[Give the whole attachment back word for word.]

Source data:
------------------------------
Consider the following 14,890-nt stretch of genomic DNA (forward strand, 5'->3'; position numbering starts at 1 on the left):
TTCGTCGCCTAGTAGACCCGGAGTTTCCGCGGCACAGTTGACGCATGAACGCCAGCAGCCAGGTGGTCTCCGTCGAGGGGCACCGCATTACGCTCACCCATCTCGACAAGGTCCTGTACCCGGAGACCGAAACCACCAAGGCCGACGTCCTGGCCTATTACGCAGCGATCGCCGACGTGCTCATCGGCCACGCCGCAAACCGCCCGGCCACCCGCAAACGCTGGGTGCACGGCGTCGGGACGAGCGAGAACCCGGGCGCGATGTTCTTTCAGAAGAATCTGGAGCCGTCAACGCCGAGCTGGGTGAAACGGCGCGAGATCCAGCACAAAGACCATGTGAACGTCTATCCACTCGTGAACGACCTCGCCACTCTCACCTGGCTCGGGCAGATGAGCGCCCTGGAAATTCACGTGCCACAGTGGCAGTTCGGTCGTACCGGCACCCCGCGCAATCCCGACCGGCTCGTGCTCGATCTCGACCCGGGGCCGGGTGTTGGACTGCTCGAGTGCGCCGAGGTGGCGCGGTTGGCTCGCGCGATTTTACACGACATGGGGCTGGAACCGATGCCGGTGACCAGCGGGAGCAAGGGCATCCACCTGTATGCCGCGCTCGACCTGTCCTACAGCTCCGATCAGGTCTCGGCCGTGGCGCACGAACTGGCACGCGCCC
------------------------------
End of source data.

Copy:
Consider the following 14,890-nt stretch of genomic DNA (forward strand, 5'->3'; position numbering starts at 1 on the left):
TTCGTCGCCTAGTAGACCCGGAGTTTCCGCGGCACAGTTGACGCATGAACGCCAGCAGCCAGGTGGTCTCCGTCGAGGGGCACCGCATTACGCTCACCCATCTCGACAAGGTCCTGTACCCGGAGACCGAAACCACCAAGGCCGACGTCCTGGCCTATTACGCAGCGATCGCCGACGTGCTCATCGGCCACGCCGCAAACCGCCCGGCCACCCGCAAACGCTGGGTGCACGGCGTCGGGACGAGCGAGAACCCGGGCGCGATGTTCTTTCAGAAGAATCTGGAGCCGTCAACGCCGAGCTGGGTGAAACGGCGCGAGATCCAGCACAAAGACCATGTGAACGTCTATCCACTCGTGAACGACCTCGCCACTCTCACCTGGCTCGGGCAGATGAGCGCCCTGGAAATTCACGTGCCACAGTGGCAGTTCGGTCGTACCGGCACCCCGCGCAATCCCGACCGGCTCGTGCTCGATCTCGACCCGGGGCCGGGTGTTGGACTGCTCGAGTGCGCCGAGGTGGCGCGGTTGGCTCGCGCGATTTTACACGACATGGGGCTGGAACCGATGCCGGTGACCAGCGGGAGCAAGGGCATCCACCTGTATGCCGCGCTCGACCTGTCCTACAGCTCCGATCAGGTCTCGGCCGTGGCGCACGAACTGGCACGCGCCC